Washington Times on March 28, 2014, published an AP report on Pentagon planning to more than triple its cybersecurity staff in the next few years to defend against Internet attacks that threaten national security, Defense Secretary Chuck Hagel said on March 28. Excerpts below:

Hagel’s comments at the National Security Agency headquarters in suburban Washington come as he prepares to visit China next week, where officials are likely to challenge him amid reports of aggressive U.S. cyber spying.

“The Department of Defense is on its way to building an elite, modern cyberforce,” Hagel said in a speech prepared for the retirement of Gen. Keith Alexander as head of the U.S. Cyber Command and NSA. “This force is enhancing our ability to deter aggression in cyberspace, deny adversaries their objectives, and defend the nation from cyberattacks that threaten our national security.”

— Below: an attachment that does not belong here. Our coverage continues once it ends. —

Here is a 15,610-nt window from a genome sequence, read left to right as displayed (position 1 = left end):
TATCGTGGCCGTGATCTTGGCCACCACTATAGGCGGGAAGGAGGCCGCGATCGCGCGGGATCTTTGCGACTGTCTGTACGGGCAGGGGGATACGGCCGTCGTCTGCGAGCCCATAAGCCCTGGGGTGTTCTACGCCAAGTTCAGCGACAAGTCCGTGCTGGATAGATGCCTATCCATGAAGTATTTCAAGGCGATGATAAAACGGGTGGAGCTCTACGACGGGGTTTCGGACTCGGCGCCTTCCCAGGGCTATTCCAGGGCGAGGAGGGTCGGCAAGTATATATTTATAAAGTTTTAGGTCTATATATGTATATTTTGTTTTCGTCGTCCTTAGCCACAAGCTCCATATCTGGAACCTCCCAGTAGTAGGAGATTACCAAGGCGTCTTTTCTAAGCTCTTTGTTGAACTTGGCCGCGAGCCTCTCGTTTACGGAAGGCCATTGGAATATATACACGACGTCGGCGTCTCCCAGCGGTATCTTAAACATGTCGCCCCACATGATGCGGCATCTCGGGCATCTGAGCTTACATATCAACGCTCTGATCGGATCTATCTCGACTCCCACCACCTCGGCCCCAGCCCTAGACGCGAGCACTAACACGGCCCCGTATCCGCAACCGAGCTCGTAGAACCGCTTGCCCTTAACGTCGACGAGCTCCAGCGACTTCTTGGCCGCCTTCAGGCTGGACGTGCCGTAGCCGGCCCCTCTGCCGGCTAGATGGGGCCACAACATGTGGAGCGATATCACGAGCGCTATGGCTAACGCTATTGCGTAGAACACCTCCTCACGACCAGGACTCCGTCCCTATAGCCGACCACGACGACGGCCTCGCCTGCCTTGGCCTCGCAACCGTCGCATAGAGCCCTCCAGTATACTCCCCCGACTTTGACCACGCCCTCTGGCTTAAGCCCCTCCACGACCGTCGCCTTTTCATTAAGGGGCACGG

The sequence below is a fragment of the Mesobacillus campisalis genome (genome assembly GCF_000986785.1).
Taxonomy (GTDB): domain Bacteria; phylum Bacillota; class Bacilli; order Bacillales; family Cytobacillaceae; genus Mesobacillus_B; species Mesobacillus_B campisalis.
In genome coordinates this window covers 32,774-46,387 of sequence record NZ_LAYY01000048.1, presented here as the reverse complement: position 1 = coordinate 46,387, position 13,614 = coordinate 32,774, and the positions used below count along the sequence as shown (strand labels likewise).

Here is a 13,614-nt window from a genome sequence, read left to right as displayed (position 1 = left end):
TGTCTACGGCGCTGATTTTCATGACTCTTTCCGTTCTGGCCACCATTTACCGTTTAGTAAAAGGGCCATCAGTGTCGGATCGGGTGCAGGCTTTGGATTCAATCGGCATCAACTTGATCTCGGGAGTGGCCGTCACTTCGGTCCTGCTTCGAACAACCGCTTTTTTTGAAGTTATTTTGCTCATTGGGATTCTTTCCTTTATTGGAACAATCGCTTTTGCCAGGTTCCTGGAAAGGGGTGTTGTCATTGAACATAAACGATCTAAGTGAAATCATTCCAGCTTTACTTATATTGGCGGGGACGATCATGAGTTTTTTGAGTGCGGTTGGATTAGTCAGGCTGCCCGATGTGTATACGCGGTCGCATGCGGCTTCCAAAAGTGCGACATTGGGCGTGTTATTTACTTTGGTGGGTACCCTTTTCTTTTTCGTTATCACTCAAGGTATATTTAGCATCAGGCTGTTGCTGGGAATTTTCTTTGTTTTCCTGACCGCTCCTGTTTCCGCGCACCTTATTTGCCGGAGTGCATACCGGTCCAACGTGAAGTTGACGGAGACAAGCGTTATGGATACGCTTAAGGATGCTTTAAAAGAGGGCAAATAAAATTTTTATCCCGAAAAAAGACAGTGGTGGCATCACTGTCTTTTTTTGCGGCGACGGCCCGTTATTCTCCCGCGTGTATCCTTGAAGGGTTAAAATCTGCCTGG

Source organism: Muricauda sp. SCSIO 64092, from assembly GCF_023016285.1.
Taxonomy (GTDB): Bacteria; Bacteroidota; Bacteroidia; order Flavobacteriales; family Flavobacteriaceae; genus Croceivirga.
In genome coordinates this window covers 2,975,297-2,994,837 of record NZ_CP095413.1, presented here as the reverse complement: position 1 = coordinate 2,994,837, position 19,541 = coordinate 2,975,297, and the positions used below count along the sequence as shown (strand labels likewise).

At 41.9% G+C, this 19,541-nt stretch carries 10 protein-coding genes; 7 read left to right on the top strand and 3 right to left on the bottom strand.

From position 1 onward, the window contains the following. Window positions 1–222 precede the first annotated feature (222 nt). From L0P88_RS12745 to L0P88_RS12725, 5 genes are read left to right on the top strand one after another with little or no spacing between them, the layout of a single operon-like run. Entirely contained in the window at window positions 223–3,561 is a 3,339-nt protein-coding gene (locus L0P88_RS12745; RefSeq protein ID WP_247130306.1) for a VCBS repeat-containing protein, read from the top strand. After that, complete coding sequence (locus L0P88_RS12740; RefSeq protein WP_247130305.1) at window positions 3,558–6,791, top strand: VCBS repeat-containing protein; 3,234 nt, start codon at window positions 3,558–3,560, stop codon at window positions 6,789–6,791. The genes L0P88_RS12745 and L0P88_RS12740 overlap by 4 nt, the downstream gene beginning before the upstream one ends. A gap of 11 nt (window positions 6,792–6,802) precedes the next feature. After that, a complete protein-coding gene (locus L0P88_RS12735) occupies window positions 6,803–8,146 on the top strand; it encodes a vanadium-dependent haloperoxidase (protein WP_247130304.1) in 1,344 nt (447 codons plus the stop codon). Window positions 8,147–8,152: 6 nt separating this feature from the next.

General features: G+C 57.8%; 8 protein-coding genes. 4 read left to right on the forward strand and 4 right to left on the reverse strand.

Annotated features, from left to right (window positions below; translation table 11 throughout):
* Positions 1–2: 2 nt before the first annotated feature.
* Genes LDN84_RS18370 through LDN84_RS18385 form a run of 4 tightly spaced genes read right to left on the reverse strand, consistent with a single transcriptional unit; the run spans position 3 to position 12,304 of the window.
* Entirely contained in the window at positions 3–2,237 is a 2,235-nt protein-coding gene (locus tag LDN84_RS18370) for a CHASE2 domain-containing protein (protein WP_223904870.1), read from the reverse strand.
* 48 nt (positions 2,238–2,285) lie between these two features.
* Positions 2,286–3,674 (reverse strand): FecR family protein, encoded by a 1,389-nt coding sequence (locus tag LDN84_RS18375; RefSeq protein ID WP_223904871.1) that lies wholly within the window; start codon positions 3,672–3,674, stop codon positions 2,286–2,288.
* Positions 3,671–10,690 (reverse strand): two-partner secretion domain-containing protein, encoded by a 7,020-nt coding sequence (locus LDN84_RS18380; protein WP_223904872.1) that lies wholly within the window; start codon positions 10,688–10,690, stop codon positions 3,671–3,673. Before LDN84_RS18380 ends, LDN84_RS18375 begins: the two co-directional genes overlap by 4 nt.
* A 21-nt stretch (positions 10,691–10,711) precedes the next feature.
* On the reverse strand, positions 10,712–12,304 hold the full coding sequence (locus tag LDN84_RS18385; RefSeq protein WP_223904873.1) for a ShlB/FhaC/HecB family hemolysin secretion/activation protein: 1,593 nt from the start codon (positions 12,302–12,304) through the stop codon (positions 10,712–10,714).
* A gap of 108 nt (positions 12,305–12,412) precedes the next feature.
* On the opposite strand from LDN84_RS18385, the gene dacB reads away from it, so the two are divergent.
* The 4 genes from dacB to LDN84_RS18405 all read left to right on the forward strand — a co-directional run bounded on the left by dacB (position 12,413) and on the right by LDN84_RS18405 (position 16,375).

The Pentagon has been recruiting outside talent for the work as well as encouraging people already in the military to train for the jobs. By 2016, the Pentagon should have 6,000 cyber professionals, Hagel said. That compares to some 1,800 by the end of this year.

Hagel said government and private businesses have a far better grasp of cyber threats than they did a few years ago, thanks in part to Alexander’s work as the first commander of Cyber Command.

Vice Adm. Mike Rogers, head of the Navy’s Cyber Command, is awaiting Senate confirmation for a fourth star to allow him to succeed Alexander at Cyber Command. No confirmation is needed for his appointment as head of the NSA, but officials said on March 29 that Rogers will not step into either job until the Senate approves him as head of Cyber Command.

The U.S. accuses China’s army and China-based hackers of launching attacks on American industrial and military targets, often to steal secrets or intellectual property. China says it faces a major threat from hackers, and the country’s military is believed to be among the biggest targets of the NSA and U.S. Cyber Command.

Pending Rogers‘ confirmation, the current deputies of Cyber Command and the NSA, Lt. Gen. John Davis and Richard Ledgett, respectively, will be in charge.

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